Things are the same way they were 5 years ago. Except that little Dheva has grown up and wanted her mother to have a life of her own.

அன்பிற்கும் உண்டோ, அடைக்கும் தாழ்? ஆர்வலர்
புன் கணீர் பூசல் தரும்.
When you love someone , you cannot hide it .. It comes out as tears .. and only those tears would heal the pain that you would experience as a result of hiding your love..
What stopped Lakshmi ?? Why is she confused ?? I do not know how to end the story .. I do not know what is right and what is wrong..
The Hindu woman is not only commanded, but also brainwashed into believing that she could not love more than one man. If she did, she'd be unfaithful, flouting the pathivratha dharma [duties of a chaste wife to her husband]. That holds, even if the man she might have loved once is now a mere shadow on her mind. She must wait patiently until she's reunited with her man in the next birth. Then, in every birth after birth, for eternity. No such prognosis or restraint for her man, though.

We have all been culturally tuned to think that IT IS WRONG.. Who framed these rules ?? A man ?? Would they be different if a woman framed them ? What am i to learn from what people call DHARMA ?

I dunno how to end this story.. I want the woman to get married.. But would she be condemned by the society ? How should she handle this ??

I leave it to u .... Help her out !!!!

PS : Thanks to Pravin for typing out the story that I wrote in class :)

Comments

  1. There are no thumb rules than can help the woman decide. It is entirely up to her. We can only try to empathize with the woman. It is she who can feel the pain and love.

    The other day Cho was talking about 'Yuga dharmam' in a program in Jaya tv. What was once considered taboo may not be considered so at present. It would always be prudent to decide something based on the beliefs/attitudes that are the norm. But ive alwyas believed in this-> "When in doubt, do what your heart says".

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  2. @ Pravin

    Exactly.. Cho s talk on yuga dharmam was very nice.. Thats exactly the question im askin.. Taboos re not changing wid time , unless someone takes the initiative.. All of this, of course, is nothing but horse manure. A woman, just as a man, can love more than once.. Many in an NGO attribute their reluctance to remarry to social and religious taboos. Thats somethin dangerous..

    And i love ur line -- When in doubt do what yr heart says.. so true

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  3. Here's what I found in the Laws of Manu:

    3-166. A shepherd, a keeper of buffaloes, the husband of a remarried woman, and a carrier of dead bodies, (all these) must be carefully avoided.

    HOWEVER FOR A WIDOWER

    5-167. A twice-born man versed in the sacred law, shall burn a wife of equal caste who conducts herself thus and dies before him, with (the sacred fires used for) the Agnihotra, and with the sacrificial implements.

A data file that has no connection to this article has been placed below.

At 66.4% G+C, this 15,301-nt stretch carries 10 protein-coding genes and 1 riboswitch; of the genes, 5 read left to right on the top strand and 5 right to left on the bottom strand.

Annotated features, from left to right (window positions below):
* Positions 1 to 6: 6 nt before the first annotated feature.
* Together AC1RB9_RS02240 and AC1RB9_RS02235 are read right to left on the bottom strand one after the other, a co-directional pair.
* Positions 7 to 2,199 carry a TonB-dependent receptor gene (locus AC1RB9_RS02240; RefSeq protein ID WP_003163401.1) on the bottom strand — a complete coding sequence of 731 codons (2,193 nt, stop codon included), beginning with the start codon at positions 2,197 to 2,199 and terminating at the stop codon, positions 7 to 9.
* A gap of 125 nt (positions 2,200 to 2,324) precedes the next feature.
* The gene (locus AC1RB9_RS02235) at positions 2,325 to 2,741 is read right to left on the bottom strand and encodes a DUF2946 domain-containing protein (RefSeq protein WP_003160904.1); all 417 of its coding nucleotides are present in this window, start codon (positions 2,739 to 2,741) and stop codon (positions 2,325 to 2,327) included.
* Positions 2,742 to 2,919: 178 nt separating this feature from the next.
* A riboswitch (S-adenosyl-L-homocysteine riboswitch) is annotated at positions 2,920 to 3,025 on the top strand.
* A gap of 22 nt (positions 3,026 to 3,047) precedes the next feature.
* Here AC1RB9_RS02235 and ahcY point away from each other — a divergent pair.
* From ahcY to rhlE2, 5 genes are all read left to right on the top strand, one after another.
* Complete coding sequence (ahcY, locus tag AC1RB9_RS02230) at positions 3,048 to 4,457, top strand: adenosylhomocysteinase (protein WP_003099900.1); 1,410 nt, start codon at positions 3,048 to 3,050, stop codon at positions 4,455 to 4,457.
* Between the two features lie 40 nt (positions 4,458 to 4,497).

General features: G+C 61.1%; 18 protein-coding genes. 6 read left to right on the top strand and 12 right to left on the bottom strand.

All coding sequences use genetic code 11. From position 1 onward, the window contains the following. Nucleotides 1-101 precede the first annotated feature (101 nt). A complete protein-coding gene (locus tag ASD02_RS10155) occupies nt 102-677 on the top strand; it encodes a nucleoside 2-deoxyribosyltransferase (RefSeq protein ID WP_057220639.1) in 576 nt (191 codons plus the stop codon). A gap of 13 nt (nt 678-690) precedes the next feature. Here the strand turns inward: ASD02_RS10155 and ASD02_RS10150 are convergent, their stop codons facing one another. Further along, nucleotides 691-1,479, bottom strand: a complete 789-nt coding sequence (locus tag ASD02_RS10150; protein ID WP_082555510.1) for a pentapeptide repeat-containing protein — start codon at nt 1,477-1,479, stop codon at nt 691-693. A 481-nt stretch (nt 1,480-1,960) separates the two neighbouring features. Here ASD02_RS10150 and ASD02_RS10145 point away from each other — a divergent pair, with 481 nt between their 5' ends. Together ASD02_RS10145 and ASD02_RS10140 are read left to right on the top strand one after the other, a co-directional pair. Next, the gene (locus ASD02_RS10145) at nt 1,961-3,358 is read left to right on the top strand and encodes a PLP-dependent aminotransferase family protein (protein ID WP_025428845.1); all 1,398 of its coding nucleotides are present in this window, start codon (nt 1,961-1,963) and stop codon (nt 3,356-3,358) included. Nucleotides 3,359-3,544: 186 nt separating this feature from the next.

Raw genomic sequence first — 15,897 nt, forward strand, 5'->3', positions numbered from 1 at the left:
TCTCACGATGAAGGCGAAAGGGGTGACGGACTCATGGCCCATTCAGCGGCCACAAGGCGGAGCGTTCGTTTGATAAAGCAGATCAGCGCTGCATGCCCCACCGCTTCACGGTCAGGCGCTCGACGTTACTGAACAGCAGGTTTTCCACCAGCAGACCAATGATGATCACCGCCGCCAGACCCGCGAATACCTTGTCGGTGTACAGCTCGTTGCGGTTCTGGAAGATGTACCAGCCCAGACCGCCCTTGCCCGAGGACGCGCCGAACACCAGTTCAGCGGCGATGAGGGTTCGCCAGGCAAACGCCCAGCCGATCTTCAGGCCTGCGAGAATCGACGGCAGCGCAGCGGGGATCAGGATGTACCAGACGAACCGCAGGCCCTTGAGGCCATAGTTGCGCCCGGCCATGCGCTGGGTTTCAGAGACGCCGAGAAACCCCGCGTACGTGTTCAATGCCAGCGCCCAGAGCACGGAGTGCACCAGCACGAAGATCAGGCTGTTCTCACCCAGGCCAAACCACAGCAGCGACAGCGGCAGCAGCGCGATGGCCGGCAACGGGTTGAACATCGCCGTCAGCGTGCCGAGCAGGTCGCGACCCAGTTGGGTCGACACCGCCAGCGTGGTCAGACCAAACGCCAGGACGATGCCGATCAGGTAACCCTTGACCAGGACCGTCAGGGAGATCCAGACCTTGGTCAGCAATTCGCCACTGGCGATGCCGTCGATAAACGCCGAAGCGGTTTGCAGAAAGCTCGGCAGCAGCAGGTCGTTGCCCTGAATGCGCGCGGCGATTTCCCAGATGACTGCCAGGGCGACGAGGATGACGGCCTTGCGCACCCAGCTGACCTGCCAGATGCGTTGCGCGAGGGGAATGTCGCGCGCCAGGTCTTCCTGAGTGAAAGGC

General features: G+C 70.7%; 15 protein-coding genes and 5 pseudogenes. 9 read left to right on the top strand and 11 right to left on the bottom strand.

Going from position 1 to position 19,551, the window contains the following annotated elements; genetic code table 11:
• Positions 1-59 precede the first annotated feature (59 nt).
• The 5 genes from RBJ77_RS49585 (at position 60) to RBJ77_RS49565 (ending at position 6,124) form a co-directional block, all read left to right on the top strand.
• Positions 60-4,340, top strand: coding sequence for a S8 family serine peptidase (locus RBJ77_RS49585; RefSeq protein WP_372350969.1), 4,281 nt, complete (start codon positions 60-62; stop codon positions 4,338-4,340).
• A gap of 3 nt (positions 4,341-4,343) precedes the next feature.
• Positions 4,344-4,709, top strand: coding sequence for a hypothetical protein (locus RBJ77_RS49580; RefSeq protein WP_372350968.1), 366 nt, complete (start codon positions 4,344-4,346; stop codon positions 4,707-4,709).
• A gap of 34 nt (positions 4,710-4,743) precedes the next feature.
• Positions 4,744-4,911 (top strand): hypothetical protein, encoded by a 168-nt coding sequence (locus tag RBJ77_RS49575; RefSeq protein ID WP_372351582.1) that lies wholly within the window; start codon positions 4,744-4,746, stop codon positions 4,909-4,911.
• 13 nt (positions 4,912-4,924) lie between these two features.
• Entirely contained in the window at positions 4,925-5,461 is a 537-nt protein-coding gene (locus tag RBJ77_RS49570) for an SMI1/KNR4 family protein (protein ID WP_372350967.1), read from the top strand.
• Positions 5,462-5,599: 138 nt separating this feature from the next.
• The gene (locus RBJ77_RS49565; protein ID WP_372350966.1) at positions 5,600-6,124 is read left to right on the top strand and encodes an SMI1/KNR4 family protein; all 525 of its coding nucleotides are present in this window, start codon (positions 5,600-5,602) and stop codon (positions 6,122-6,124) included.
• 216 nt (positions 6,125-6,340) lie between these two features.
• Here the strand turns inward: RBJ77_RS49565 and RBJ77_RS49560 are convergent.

5-168. Having thus, at the funeral, given the sacred fires to his wife who dies before him, he may marry again, and again kindle (the fires).

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  4. amazing :) loved it thoroughly ... i completely agree with what you are trying to say about the second love. its very natural and it can happen to anyone. everyone needs a company in this world. loneliness is a punishment, not even the most cruel deserve...

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  5. @ Lakshmi
    Thanks lakshmi :)
    More about second marriage dear.. not jus love.. Second love cant happen that easily..It wont also for some ppl.. But if it happens for a widow , its NOT WRONG .. Love happens anytime in life.. its the marriage that the society fears.. May be loneliness can be overcome by just love .. but why fear the society when you knw what your heart wants :)

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  6. Happy to see you writing on a range of issues. Widow remarriage might have been a big issue in the past but not now. I believe that the current society is mature enough to accept this and I have seen many such instances.

    P.S: Cities like Gurusamipalayam are pioneers in this but smaller towns like Chennai are slowly catching up :)

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  7. @ Hari

    Thanks dear :) Yea hope ur galaxy will set an example to the rest of the world and change their mind sets as well.. If places like that change , (I mean villages. No offense meant)then im sure cities will catch up soon..

    PS :) Pioneer nu solradhellam over ah theriyala .. too much.. Moota thookardhukellam cheers ah

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  8. I see an improvement in the writing of urs.. nice flow of thoughts and portrayal.. gud topic to choose, that too in your first attempt for a short story.

    My suggestion is that u cud have given the decision also by strongly pointing the reasons for re-marriage.

    On a lighter note: Tamil padam maathiriye.. oru flash back.. amma sentiment.. oru twistu.. lols.

    Overall very gud. Cheers.

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  9. @ Harish

    Thank u so much..
    I didn give reasons cause I do not want to enforce my views through my writings. Jus want ppl to think. I hope it has solved the purpose. Its up to ppl to think what they want to. But shld jus think on this topic.

    On a lighter note.. thirai vimarsanam la vara rathna madhiriye comments.. :P

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  10. hi divya...i am a stranger to you..but still anbirkum undo adaikum thaal...;)its too hypocratic society..even its right, somethings to be done without telling with others..when all girls get education and economical freedom..and when a dad or bro decides wat ever their child or sis doing right..when a husband believe his wife will be same even after earning..appa lakshmi mathiri ponnu bold ah marriage pannum...thanks for the story its nice...and even a strangers can talk truly..;)